It’s not something I’ve done much of recently, but when I was on maternity leave, if there was something we needed or wanted as a family, I’d consider pitching to that company before purchasing (sometimes successfully, sometimes not). Pitching for work has several benefits: it makes sure the items I received were things we genuinely wanted, it was a real cost saving to us as it stopped us having to spend money, and I like to think the subsequent review produced was truly relevant and interesting to my readers who may have been considering the same or similar items for their family.
Items are NEVER Free
It’s important to make the clear distinction here that whenever I have received items (whether they are physical items, tickets for events or theatre shows or a service), they are never free. They are given to me in exchange for my time, my photography, my writing skill and my built-up following on social media. It is still a transaction – just bartering with the intangible currency of my expertise rather than cold hard cash.
In some situations, it would have been easier and a far better use of time if I had paid for an item rather than reviewing it. By the time I’ve liaised with a company about what they are offering, tested out a product or service over a period of time, photographed it, edited those photos, uploaded photos, written my blog post, shared it and publicised it to my readers, I dread to think about how many hours of work has been clocked up. And it does take me many, many hours. If I worked out my rate per hour it would be shockingly low.
More Fulfilling Partnerships
I am a loyal person. And a creature of habit. I often found myself becoming a regular customer from the companies I had originally worked with (The Essential One is a great example, and my wardrobe is currently bursting at the seams filled with clothes from Oasis). For me, it has always been the most rewarding when I strike up a relationship with a particular company and work with them again, and again. It’s rewarding to know my work is appreciated and valued, and getting to know a company means the work I produce can be more in depth and knowledgeable. My work with Johnson’s Baby is a perfect example of where a longer term partnership has so many benefits: I’ve learned more about this company than I ever thought I would, I’ve met some other incredible bloggers I now feel privileged to call friends and the regular work and income has made a huge difference to our financial security.
I don’t work with companies that I don’t trust. I don’t work with brands that I wouldn’t ordinarily choose to do business with as a customer. And I say no countless times. Every day I get emails from dodgy looking email addresses offering to send me their latest weird product in exchange for a link on my website, and I would never consider this. The things I promote, the products I endorse and the companies I align with become intertwined with my reputation. It’s my face as the logo of Little Pickle’s Mom. I value your trust too highly to put that at risk. It’s why I only choose to review things from sources I trust, and it’s why my reviews are honest. Because I choose carefully, they do tend to be quite positive – but I’ll always ensure they are accurately balanced, pointing out the aspects that are less than perfect too. That’s the whole point. A review is only worthwhile if it’s a true representation.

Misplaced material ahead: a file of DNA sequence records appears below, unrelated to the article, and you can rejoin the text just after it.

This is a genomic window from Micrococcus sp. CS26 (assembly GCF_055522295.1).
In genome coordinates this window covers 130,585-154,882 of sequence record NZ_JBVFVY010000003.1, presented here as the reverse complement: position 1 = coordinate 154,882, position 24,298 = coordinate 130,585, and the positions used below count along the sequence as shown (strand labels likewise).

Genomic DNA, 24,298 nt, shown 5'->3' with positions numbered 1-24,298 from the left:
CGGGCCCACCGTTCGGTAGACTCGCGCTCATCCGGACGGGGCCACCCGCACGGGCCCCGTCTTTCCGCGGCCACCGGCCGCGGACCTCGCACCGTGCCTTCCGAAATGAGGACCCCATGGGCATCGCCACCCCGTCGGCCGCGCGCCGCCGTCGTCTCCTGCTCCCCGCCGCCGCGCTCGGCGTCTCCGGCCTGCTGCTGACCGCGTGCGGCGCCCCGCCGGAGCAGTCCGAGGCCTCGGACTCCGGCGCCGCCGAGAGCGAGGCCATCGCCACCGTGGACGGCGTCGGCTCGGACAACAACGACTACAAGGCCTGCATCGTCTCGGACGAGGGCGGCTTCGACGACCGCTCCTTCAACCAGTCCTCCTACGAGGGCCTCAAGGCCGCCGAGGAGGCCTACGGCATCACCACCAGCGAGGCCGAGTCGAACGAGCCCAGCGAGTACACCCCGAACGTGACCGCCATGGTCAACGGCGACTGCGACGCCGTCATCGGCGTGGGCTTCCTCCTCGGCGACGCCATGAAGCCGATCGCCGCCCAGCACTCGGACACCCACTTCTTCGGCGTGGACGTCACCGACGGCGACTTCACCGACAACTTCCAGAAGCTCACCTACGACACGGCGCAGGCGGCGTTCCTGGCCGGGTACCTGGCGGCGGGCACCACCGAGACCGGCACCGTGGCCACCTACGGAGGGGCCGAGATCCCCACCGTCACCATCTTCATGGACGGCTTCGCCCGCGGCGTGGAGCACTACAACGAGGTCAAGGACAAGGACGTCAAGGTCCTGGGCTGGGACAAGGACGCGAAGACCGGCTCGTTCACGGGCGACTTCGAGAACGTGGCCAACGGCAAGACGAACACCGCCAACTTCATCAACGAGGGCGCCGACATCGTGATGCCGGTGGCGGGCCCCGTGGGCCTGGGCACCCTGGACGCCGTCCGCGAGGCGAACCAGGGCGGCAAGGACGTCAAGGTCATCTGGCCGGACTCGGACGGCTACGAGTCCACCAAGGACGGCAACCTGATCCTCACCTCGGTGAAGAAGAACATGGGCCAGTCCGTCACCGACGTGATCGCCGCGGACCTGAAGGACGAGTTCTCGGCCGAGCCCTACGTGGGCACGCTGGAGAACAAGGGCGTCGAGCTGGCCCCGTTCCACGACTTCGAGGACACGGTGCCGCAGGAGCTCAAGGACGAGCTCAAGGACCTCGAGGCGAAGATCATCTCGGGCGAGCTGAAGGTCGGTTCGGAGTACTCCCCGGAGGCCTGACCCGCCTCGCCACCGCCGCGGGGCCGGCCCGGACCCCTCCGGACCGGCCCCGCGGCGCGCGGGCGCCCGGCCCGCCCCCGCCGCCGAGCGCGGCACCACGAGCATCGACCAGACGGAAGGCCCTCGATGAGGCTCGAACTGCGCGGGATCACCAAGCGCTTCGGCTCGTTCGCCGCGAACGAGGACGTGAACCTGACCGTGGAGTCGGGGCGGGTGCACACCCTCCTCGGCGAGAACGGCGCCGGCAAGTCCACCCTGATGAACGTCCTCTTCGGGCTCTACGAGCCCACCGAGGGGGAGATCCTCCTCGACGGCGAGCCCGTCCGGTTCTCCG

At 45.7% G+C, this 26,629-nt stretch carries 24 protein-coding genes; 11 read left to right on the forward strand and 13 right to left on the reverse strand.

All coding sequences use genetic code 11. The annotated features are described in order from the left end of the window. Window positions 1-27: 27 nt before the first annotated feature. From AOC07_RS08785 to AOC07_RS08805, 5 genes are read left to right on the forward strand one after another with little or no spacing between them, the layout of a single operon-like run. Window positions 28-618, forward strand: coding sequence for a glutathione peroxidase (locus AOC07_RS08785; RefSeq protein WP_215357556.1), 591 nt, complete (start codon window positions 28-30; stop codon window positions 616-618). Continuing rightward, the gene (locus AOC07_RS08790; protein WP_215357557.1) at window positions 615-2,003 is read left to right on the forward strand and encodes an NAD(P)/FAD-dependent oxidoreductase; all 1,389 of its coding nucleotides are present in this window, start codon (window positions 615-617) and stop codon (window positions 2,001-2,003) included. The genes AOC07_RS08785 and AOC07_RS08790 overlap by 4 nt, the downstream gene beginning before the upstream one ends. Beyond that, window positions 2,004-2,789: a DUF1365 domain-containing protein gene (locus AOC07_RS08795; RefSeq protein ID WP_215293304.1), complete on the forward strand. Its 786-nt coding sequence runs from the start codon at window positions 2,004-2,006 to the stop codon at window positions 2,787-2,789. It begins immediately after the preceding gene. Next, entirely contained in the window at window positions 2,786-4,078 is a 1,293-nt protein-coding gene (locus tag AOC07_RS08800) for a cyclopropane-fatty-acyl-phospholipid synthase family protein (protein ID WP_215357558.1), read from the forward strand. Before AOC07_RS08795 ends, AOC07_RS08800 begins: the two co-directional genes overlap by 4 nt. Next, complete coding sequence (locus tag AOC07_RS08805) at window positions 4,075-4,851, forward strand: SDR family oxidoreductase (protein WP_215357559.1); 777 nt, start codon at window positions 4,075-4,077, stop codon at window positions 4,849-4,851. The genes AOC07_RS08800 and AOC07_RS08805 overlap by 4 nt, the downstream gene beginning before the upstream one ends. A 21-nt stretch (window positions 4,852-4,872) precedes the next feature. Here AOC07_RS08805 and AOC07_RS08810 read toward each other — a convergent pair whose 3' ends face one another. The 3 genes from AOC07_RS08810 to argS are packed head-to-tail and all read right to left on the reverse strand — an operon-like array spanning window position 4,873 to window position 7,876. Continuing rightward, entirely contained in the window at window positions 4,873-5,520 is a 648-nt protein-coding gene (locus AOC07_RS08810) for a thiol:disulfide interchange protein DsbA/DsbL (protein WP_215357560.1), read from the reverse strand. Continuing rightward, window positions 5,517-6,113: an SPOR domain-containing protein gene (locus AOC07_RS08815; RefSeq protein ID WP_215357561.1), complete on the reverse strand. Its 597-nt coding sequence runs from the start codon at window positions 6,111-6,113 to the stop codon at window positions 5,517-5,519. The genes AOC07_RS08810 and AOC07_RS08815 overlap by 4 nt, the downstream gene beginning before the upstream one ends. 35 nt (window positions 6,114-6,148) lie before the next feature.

This blog is now three years old, and I wish I could sit here and say I’ve always behaved impeccably. I haven’t. But that’s not intentional. There are some lessons I’ve learned the hard way. There have been times I’ve over-committed and reviews have been rushed or late (there are some reviews I still have outstanding that are scarily overdue). There are times I’ve published originally having forgotten to disclose, and I’ve had to hurriedly edit the post to add it in. There are times I’ve quickly posted an Instagram story without disclosing we were at an event or attraction for review purposes. In my early days, I’m sure there must have been times I’ve infringed copyright on the use of images but I’m much more knowledgeable now and I need to go through and take out anything that shouldn’t be there.
Valuing your Feedback
Through writing this, there are things I realise I could do better. I’ll be rethinking the best and most transparent ways for me to disclose collaborations going forward, and I’ll be soon sharing that with you too. But in the meantime (and, always, in fact), I value your feedback. However hard it sometimes is to hear criticisms or challenges to the way I do things, ultimately, these are good things to know. They push me. They make me rethink and question. They force me to be a better blogger, and dare I say, a better parent. So if ever you see content of mine and question the integrity of it, or the reasons behind it – ask me. If it’s not abundantly clear, it should be, and I will do my best to address any occasions where I’ve fallen short of achieving this.
So from me to you, thank you for reading. Thank you for all your support, advice and messages. You are always welcome to contact me about anything discussed here.